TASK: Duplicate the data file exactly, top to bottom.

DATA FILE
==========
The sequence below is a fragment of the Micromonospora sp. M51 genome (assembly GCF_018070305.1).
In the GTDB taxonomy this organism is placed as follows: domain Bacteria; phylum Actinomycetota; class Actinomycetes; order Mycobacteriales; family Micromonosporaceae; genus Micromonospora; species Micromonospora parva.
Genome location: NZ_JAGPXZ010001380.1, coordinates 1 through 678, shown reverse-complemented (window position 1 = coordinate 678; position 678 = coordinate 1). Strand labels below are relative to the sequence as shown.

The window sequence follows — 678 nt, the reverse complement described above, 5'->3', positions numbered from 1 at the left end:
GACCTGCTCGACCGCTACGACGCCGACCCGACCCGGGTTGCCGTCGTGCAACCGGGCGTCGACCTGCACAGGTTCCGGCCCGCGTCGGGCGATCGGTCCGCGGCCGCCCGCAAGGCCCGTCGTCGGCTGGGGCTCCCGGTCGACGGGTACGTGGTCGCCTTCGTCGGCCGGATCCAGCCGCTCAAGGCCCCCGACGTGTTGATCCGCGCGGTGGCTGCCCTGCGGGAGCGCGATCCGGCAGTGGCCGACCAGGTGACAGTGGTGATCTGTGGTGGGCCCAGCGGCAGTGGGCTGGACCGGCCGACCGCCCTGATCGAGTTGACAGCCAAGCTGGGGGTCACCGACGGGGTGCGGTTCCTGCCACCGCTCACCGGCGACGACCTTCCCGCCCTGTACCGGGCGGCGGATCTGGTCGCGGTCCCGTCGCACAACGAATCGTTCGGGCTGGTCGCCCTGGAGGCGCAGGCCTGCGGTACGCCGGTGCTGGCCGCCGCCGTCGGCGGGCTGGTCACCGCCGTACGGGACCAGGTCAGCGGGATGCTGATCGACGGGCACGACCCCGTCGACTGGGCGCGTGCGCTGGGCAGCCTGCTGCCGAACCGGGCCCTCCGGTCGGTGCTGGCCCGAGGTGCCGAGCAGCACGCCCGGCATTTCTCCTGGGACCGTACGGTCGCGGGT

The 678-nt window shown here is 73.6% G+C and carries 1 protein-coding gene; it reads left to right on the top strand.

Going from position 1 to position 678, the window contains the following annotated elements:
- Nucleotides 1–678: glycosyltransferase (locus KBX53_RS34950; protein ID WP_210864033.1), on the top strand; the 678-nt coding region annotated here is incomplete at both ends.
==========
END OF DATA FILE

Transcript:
The sequence below is a fragment of the Micromonospora sp. M51 genome (assembly GCF_018070305.1).
In the GTDB taxonomy this organism is placed as follows: domain Bacteria; phylum Actinomycetota; class Actinomycetes; order Mycobacteriales; family Micromonosporaceae; genus Micromonospora; species Micromonospora parva.
Genome location: NZ_JAGPXZ010001380.1, coordinates 1 through 678, shown reverse-complemented (window position 1 = coordinate 678; position 678 = coordinate 1). Strand labels below are relative to the sequence as shown.

The window sequence follows — 678 nt, the reverse complement described above, 5'->3', positions numbered from 1 at the left end:
GACCTGCTCGACCGCTACGACGCCGACCCGACCCGGGTTGCCGTCGTGCAACCGGGCGTCGACCTGCACAGGTTCCGGCCCGCGTCGGGCGATCGGTCCGCGGCCGCCCGCAAGGCCCGTCGTCGGCTGGGGCTCCCGGTCGACGGGTACGTGGTCGCCTTCGTCGGCCGGATCCAGCCGCTCAAGGCCCCCGACGTGTTGATCCGCGCGGTGGCTGCCCTGCGGGAGCGCGATCCGGCAGTGGCCGACCAGGTGACAGTGGTGATCTGTGGTGGGCCCAGCGGCAGTGGGCTGGACCGGCCGACCGCCCTGATCGAGTTGACAGCCAAGCTGGGGGTCACCGACGGGGTGCGGTTCCTGCCACCGCTCACCGGCGACGACCTTCCCGCCCTGTACCGGGCGGCGGATCTGGTCGCGGTCCCGTCGCACAACGAATCGTTCGGGCTGGTCGCCCTGGAGGCGCAGGCCTGCGGTACGCCGGTGCTGGCCGCCGCCGTCGGCGGGCTGGTCACCGCCGTACGGGACCAGGTCAGCGGGATGCTGATCGACGGGCACGACCCCGTCGACTGGGCGCGTGCGCTGGGCAGCCTGCTGCCGAACCGGGCCCTCCGGTCGGTGCTGGCCCGAGGTGCCGAGCAGCACGCCCGGCATTTCTCCTGGGACCGTACGGTCGCGGGT

The 678-nt window shown here is 73.6% G+C and carries 1 protein-coding gene; it reads left to right on the top strand.

Going from position 1 to position 678, the window contains the following annotated elements:
- Nucleotides 1–678: glycosyltransferase (locus KBX53_RS34950; protein ID WP_210864033.1), on the top strand; the 678-nt coding region annotated here is incomplete at both ends.